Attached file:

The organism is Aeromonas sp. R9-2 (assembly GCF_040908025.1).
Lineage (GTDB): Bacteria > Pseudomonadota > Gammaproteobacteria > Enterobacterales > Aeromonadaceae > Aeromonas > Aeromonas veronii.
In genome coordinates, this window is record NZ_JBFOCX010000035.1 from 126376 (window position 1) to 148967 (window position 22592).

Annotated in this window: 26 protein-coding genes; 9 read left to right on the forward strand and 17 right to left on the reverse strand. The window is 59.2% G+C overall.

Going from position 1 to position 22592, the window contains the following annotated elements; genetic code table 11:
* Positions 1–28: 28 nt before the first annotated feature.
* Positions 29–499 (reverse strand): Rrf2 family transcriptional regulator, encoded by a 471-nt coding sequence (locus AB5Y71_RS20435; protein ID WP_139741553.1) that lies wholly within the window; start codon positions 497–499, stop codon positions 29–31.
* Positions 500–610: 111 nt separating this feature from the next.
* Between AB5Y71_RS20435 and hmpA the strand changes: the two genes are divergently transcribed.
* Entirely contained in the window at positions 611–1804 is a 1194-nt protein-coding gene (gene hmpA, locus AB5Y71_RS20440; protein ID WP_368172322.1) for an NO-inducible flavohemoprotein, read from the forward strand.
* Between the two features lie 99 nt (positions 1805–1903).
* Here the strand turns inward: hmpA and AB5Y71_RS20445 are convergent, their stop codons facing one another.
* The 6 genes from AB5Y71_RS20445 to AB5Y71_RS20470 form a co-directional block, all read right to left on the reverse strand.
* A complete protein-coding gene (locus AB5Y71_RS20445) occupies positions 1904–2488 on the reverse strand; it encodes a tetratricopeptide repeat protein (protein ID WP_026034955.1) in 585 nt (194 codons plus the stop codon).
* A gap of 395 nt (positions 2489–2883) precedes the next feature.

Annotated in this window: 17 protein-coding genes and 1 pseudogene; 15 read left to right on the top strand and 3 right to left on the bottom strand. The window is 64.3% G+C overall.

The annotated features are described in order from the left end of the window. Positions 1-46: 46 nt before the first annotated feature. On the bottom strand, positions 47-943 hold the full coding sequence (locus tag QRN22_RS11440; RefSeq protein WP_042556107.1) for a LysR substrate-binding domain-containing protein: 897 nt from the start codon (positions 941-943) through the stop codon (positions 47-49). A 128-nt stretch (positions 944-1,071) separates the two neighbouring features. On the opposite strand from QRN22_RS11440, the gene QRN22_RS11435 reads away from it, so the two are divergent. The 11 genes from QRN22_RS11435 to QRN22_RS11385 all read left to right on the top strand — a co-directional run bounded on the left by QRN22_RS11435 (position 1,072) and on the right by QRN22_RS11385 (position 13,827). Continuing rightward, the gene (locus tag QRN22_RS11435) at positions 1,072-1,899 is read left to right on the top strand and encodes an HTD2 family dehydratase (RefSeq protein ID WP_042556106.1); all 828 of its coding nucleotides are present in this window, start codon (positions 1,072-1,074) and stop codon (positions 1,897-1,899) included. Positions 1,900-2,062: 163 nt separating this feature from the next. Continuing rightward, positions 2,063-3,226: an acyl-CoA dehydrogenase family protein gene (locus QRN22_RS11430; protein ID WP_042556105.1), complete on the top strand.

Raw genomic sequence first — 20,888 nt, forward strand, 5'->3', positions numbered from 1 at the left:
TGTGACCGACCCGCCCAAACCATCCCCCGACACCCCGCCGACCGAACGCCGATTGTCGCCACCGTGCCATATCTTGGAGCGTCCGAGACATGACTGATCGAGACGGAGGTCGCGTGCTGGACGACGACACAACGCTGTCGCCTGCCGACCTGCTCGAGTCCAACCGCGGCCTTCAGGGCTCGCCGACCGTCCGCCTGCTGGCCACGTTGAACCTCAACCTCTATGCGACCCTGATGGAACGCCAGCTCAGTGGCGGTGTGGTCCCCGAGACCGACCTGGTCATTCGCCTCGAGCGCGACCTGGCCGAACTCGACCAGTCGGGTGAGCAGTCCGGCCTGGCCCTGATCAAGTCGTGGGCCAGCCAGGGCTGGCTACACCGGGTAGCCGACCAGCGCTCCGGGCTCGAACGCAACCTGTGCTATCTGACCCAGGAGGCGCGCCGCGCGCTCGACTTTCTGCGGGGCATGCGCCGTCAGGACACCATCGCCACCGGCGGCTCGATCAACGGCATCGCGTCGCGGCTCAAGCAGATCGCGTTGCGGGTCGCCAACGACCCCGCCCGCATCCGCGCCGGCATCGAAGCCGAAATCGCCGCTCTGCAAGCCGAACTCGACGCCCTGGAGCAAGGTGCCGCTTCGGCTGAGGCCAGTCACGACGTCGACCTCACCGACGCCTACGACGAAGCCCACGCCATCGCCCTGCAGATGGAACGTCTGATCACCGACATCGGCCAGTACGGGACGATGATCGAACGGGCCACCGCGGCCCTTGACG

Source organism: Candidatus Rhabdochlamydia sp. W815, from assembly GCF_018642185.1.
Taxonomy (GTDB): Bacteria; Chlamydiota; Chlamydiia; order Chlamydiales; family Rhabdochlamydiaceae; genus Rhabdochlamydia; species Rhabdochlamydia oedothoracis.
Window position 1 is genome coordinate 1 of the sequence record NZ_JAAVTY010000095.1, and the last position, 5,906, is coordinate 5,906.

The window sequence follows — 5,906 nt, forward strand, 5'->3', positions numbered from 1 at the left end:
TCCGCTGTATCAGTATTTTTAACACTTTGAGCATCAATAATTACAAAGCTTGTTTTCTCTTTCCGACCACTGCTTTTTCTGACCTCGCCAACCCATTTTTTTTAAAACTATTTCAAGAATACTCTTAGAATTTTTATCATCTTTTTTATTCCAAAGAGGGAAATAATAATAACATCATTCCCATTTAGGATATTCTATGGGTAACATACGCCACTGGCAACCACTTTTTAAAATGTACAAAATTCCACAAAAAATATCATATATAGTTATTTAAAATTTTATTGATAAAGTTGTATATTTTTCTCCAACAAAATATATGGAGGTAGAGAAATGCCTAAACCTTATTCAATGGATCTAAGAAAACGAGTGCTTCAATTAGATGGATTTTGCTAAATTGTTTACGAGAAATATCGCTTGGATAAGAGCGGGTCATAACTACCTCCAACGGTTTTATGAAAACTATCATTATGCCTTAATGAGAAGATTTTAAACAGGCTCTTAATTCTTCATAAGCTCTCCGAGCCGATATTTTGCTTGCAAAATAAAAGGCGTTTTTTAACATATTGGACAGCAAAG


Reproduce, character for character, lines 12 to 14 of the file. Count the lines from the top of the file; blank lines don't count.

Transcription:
* Here the strand turns inward: hmpA and AB5Y71_RS20445 are convergent, their stop codons facing one another.
* The 6 genes from AB5Y71_RS20445 to AB5Y71_RS20470 form a co-directional block, all read right to left on the reverse strand.
* A complete protein-coding gene (locus AB5Y71_RS20445) occupies positions 1904–2488 on the reverse strand; it encodes a tetratricopeptide repeat protein (protein ID WP_026034955.1) in 585 nt (194 codons plus the stop codon).